A court-ordered primer on racial equity was apparently one of the conversation topics on Monday when Alamance County’s commissioners huddled behind closed doors with their attorneys to discuss a recent legal settlement with the local chapter of the NAACP.
The county’s board of commissioners ultimately spent almost two hours in this closed session, which they convened at the end of a regularly-scheduled public meeting in order to confer with their lawyers and discuss the performance of unspecified county personnel.
Although the commissioners weren’t obligated to reveal anything about the personnel matter before they went behind closed doors, the N.C. Open Meetings Law required them to identify any court cases they planned to discuss under the veil of attorney-client privilege. To this end, John Paisley, Jr., the chairman of Alamance County’s commissioners, cited a federal lawsuit that the Alamance County NAACP and several other plaintiffs had originally filed against Graham’s municipal leaders last summer in response to restrictions that the city had imposed on demonstrations in the wake of George Floyd’s murder at the hands of Minneapolis police.
The NAACP and its co-plaintiffs ultimately dropped their complaints against the city’s leaders after Graham’s city council repealed a longstanding permit requirement for protests and other large gatherings. In the meantime, however, the plaintiffs turned their attention to the county’s top brass, who had become increasingly hesitant to allow gatherings on the grounds of Alamance County’s courthouse, which features a century-old Confederate monument at the building’s northern approach.
The NAACP and its allies went on to identify Alamance County’s sheriff, the county manager, and each member of the county’s board of commissioners as co-defendants in their federal action. Since then, four of the five commissioners who were initially named in the suit have either retired or gone on to hold higher office, leaving their seats to four newcomers, who have been substituted as parties to the NAACP’s court action.
It was under this largely novice board of commissioners that the county’s lawyers were able to reach a settlement with the plaintiffs – the text of which was submitted to the federal courts on April 16. Under this negotiated agreement, the two sides accepted the broad strokes of a policy for gatherings on the courthouse grounds that the county had crafted last year at the insistence of federal district court judge Catherine C. Eagles, who has presided over the NAACP’s lawsuit. The settlement also obligated the county’s leaders to pledge that they would manage any assemblies on county property “in a viewpoint- and content-neutral manner,” and it included a specific acknowledgement from the sheriff that “swear” words and “indecent” language aren’t necessarily grounds for arrest “even when such language is directed at law enforcement.”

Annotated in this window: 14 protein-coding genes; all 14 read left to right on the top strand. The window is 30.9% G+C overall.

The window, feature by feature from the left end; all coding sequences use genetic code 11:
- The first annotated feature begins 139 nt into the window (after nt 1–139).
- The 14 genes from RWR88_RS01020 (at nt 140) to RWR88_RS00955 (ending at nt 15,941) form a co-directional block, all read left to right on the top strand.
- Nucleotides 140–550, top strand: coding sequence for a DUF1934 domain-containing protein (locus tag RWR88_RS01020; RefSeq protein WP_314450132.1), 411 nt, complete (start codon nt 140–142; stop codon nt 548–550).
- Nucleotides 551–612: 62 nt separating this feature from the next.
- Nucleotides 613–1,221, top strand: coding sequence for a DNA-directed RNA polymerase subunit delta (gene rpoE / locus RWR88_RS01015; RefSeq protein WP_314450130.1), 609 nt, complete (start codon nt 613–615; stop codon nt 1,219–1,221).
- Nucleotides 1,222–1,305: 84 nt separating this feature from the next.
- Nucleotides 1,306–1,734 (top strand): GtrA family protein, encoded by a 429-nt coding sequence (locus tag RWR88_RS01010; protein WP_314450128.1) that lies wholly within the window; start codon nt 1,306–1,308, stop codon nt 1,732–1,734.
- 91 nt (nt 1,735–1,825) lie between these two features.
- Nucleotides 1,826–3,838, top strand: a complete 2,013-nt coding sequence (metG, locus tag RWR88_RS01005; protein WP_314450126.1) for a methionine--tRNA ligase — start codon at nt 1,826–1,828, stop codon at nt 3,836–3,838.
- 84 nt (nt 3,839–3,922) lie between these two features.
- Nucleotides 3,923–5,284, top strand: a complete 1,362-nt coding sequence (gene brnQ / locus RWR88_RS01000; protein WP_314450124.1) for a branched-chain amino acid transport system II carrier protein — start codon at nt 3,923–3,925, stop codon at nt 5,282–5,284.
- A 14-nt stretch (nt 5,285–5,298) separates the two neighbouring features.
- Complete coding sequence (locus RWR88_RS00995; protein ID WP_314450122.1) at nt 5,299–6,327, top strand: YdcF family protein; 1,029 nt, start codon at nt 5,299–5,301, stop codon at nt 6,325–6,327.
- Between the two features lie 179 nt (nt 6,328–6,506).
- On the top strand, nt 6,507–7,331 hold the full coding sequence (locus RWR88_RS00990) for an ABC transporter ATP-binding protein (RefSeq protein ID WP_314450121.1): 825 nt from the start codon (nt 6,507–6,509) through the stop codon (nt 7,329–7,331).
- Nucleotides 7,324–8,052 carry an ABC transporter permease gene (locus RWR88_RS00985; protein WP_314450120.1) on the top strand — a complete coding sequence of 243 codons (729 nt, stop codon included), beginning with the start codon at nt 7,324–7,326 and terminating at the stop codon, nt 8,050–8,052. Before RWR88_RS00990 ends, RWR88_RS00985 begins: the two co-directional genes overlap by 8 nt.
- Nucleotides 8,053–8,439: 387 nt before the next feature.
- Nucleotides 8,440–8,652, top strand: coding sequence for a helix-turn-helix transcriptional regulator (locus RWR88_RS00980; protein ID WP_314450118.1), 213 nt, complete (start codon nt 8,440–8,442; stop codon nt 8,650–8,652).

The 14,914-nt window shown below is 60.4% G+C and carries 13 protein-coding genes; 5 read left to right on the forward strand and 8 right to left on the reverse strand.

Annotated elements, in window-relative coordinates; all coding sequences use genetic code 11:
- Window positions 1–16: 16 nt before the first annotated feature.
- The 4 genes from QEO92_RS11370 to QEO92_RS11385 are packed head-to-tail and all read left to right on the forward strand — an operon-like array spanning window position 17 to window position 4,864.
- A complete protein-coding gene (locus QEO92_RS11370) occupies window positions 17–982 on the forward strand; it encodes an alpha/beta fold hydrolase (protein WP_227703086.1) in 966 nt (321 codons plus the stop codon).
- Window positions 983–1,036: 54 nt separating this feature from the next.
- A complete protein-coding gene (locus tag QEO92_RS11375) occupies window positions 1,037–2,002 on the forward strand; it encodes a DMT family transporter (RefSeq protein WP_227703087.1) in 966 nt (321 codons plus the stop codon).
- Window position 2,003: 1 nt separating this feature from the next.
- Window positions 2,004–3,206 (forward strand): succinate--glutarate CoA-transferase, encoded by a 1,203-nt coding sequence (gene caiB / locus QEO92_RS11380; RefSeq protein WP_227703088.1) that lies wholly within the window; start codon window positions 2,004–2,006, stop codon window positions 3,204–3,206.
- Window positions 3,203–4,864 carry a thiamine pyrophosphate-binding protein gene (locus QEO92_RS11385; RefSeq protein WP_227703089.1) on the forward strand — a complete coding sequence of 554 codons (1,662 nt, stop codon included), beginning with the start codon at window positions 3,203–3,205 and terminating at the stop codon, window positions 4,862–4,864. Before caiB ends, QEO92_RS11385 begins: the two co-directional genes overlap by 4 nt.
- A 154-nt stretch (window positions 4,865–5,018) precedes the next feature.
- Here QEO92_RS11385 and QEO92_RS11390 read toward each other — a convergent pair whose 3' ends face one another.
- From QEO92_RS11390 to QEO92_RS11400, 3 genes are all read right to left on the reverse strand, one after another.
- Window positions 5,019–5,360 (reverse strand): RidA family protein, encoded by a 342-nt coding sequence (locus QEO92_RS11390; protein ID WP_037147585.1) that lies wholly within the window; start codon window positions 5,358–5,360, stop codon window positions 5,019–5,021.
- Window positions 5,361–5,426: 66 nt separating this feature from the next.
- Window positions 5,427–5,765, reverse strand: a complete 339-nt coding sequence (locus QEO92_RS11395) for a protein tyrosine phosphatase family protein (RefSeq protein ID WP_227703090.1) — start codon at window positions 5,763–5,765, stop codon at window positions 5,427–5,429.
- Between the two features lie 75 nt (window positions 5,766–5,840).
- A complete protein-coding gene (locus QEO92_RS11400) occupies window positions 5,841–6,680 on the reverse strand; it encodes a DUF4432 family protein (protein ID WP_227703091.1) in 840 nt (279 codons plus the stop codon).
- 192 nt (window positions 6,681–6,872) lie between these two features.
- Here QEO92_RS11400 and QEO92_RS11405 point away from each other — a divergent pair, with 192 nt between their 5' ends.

Another key provision of the settlement required each of “the county defendants,” as well as all of the sheriff’s sworn personnel, “to participate in an educational training on implicit racial bias or racial equity by September 24, 2021.”
The provisions of this agreement were ultimately incorporated into a consent order that Eagles issued at the behest of both sets of litigants on April 20. Since then, a majority of the commissioners have apparently met the order’s educational mandate thanks to an instructional session that the sheriff’s office conducted on Tuesday to familiarize its own deputies with the prevailing wisdom on racial equity and implicit bias.
Commissioner Pam Thompson, who attended this workshop with three of her fellow commissioners, assured The Alamance News that she felt privileged to sit in on a course that has become part of the training regimen of every sheriff’s deputy in Alamance County.
“I would have taken it anyway because I think every leader needs to take it,” she added in an interview Wednesday. “I got that it takes a really special officer to not let their emotions get the best of them, and that takes a lot of training to do that.”
In addition to Thompson, John Paisley, Jr., the chairman of Alamance County’s commissioners, had told the newspaper that he planned to participate in the workshop.
Also on hand for Tuesday’s instruction was Alamance County’s manager Bryan Hagood – who, as a fellow defendant in the NAACP’s suit, has been subject to the same obligations as the commissioners. Hagood subsequently told The Alamance News that he found the sheriff’s workshop to be a worthwhile experience.
“I thought it was a professional presentation,” he said in an interview Wednesday, “and it met the requirements of the consent order.”
Hagood nevertheless became tight-lipped when asked about the presence of the commissioners at Tuesday’s workshop. The county manager wouldn’t even confirm how many members of the county’s governing board had attended, and he attributed his reticence to the privileged nature of the board’s closed-door conversation about the consent order.
The county manager’s silence isn’t the only indication that the training provision had been a lightning rod for discussion when the commissioners conferred with their lawyers on Monday.
In a separate interview with The Alamance News, Alamance County’s attorney Clyde Albright said that the commissioners were presumably amenable to racial equity training when they signed off on the settlement with the local NAACP.
“It was in the consent order that they approved,” he recalled Wednesday.
Yet, Albright refused to clarify whether the commissioners had realized they would be subject to the training requirement when they accepted the agreement.
“I won’t go into what was discussed in closed session,” he said.